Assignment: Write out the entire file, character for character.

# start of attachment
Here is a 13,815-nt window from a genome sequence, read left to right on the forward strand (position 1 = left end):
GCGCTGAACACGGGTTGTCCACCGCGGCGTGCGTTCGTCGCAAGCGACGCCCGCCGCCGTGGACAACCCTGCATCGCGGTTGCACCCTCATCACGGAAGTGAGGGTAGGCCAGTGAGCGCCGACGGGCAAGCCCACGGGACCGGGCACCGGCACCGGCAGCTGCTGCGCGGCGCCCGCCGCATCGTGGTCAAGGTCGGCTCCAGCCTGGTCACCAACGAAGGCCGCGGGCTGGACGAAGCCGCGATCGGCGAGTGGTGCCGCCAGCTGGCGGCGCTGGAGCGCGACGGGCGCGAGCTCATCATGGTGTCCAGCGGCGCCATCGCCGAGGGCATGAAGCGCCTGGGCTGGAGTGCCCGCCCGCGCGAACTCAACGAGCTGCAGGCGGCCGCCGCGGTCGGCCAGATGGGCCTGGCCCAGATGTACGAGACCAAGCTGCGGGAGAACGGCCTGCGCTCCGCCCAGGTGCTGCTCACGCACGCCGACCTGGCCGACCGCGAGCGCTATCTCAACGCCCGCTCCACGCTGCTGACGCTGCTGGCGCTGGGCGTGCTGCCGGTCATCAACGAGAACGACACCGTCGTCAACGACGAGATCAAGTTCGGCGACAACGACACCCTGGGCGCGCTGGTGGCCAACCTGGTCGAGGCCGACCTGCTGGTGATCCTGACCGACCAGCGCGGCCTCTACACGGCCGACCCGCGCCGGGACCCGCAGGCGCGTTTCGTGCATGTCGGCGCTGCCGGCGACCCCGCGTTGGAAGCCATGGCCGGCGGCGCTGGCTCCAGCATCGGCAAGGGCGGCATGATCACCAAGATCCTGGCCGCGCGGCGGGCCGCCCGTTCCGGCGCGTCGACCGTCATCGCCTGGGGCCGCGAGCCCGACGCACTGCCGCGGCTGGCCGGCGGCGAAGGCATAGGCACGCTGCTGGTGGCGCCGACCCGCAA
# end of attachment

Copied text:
Here is a 13,815-nt window from a genome sequence, read left to right on the forward strand (position 1 = left end):
GCGCTGAACACGGGTTGTCCACCGCGGCGTGCGTTCGTCGCAAGCGACGCCCGCCGCCGTGGACAACCCTGCATCGCGGTTGCACCCTCATCACGGAAGTGAGGGTAGGCCAGTGAGCGCCGACGGGCAAGCCCACGGGACCGGGCACCGGCACCGGCAGCTGCTGCGCGGCGCCCGCCGCATCGTGGTCAAGGTCGGCTCCAGCCTGGTCACCAACGAAGGCCGCGGGCTGGACGAAGCCGCGATCGGCGAGTGGTGCCGCCAGCTGGCGGCGCTGGAGCGCGACGGGCGCGAGCTCATCATGGTGTCCAGCGGCGCCATCGCCGAGGGCATGAAGCGCCTGGGCTGGAGTGCCCGCCCGCGCGAACTCAACGAGCTGCAGGCGGCCGCCGCGGTCGGCCAGATGGGCCTGGCCCAGATGTACGAGACCAAGCTGCGGGAGAACGGCCTGCGCTCCGCCCAGGTGCTGCTCACGCACGCCGACCTGGCCGACCGCGAGCGCTATCTCAACGCCCGCTCCACGCTGCTGACGCTGCTGGCGCTGGGCGTGCTGCCGGTCATCAACGAGAACGACACCGTCGTCAACGACGAGATCAAGTTCGGCGACAACGACACCCTGGGCGCGCTGGTGGCCAACCTGGTCGAGGCCGACCTGCTGGTGATCCTGACCGACCAGCGCGGCCTCTACACGGCCGACCCGCGCCGGGACCCGCAGGCGCGTTTCGTGCATGTCGGCGCTGCCGGCGACCCCGCGTTGGAAGCCATGGCCGGCGGCGCTGGCTCCAGCATCGGCAAGGGCGGCATGATCACCAAGATCCTGGCCGCGCGGCGGGCCGCCCGTTCCGGCGCGTCGACCGTCATCGCCTGGGGCCGCGAGCCCGACGCACTGCCGCGGCTGGCCGGCGGCGAAGGCATAGGCACGCTGCTGGTGGCGCCGACCCGCAA